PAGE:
Coke Sustainability Report: Emissions Intensity Down 2%
Its emissions ratio in grams CO2 per liter fell to 37.81 last year, down 2 percent from 38.64 in 2011 and down 10 percent from 41.66 in 2009.
The company is reducing emissions in part through WWF’s “Top 10 Energy-Saving Challenge,” which equips bottlers and plant managers with 10 high-return, low-risk energy-saving practices they can readily implement. To date, 526 of Coca-Cola’s nearly 900 manufacturing facilities are implementing the practices, and 127 have completed the entire Top 10.
But the company is off-track of a goal to keep its system-wide carbon emissions stable, from 2004 to 2015, as its business grows. Global manufacturing emissions in 2012 were 15 percent above the 2004 baseline, though they were 1.2 million metric tons lower than the business-as-usual forecast for 2012.
“We consider this upward trend to be both disappointing and unacceptable,” the company says, using unusually harsh language for a sustainability report. Coca-Cola adds that it is working to reduce emissions through a variety of measures, including using more clean energy.
Total GHG emissions last year were 5.48 MMt CO2e, including direct GHG emissions of 1.85 MMt CO2e.
Last July, Coca-Cola established a goal to reduce the carbon footprint embedded in its finished products by 25 percent by 2020, against a baseline year of 2010.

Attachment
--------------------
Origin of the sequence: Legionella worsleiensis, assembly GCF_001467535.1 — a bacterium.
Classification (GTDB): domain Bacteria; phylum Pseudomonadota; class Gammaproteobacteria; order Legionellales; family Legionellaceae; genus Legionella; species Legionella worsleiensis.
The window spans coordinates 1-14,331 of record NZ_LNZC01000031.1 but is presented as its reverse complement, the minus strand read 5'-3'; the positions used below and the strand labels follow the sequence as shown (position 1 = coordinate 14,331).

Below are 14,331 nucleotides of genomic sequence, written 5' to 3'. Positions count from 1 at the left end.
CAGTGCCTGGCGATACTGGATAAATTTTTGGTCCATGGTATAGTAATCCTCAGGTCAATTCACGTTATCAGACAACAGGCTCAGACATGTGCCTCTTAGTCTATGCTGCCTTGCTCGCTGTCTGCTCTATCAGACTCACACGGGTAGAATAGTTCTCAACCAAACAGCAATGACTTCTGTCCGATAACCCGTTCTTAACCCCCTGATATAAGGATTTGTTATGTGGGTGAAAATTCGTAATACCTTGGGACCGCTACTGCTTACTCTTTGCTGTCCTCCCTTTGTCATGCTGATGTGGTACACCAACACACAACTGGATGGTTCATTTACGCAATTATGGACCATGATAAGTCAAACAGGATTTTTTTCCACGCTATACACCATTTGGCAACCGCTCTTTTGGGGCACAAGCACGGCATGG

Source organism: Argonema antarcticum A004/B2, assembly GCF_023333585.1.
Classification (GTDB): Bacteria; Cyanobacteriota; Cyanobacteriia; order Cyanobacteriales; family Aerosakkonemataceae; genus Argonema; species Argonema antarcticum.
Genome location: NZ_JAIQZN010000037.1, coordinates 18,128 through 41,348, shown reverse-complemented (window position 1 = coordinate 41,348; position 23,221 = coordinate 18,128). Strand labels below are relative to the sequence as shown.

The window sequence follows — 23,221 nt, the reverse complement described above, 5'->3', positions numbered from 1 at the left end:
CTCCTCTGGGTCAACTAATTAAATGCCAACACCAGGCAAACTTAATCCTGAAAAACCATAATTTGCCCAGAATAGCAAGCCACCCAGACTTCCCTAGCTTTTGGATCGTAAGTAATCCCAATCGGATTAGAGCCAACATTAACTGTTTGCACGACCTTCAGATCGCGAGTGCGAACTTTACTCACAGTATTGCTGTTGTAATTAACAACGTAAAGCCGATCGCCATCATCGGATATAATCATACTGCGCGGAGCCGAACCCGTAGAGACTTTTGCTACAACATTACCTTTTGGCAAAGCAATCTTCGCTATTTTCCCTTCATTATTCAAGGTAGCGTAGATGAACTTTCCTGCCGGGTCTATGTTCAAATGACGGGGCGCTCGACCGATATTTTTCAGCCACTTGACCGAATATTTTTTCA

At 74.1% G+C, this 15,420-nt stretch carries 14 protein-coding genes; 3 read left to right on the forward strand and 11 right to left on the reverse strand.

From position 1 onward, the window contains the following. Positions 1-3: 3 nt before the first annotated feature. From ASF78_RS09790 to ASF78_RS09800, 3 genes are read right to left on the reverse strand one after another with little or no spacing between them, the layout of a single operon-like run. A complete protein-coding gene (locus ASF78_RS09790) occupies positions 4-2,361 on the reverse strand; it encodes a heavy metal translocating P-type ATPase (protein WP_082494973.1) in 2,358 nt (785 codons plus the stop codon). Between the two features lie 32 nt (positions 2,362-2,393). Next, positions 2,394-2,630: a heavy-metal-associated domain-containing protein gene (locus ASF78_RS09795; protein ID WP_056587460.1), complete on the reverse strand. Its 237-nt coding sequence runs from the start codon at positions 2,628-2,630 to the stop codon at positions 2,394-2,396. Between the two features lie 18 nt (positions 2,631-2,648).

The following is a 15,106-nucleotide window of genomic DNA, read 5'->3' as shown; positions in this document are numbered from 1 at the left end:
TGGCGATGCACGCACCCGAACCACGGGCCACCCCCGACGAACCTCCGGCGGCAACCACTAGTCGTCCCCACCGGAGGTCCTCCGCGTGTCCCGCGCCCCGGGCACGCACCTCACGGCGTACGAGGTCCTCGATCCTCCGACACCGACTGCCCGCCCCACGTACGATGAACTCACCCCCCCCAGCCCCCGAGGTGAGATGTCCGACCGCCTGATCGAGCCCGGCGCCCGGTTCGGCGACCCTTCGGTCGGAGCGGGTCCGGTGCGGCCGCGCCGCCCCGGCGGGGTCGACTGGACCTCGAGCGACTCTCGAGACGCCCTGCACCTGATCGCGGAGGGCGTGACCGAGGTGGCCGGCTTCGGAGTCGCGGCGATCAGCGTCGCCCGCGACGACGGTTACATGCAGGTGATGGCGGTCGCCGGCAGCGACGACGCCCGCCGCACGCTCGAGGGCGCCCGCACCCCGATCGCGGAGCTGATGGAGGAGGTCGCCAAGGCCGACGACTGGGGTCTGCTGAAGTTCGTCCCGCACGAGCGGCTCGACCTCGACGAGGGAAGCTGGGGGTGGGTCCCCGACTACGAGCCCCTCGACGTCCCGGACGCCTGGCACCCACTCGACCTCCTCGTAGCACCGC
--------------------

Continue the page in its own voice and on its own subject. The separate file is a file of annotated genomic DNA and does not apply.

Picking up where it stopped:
This is the company’s first goal targeting its entire end-to-end value chain, and Coca-Cola says the effort will involve improving the energy efficiency of cooling equipment, committing to more sustainable ingredient sourcing, using more fuel-efficient product delivery, phasing out hydrofluorocarbons (HFCs) in new cold-drink equipment, and increasing its use of clean energy.
Coca-Cola says these efforts will prevent the release of 20 million metric tons of CO2 by 2020. It is developing annual reduction targets for the next seven years, working with suppliers to try and meet these goals, and developing processes for measuring progress.
The company self-declared this year’s report at a GRI application level of B+. Ernst & Young provided external assurance on several sustainability indicators including water use ratio and PlantBottle packaging.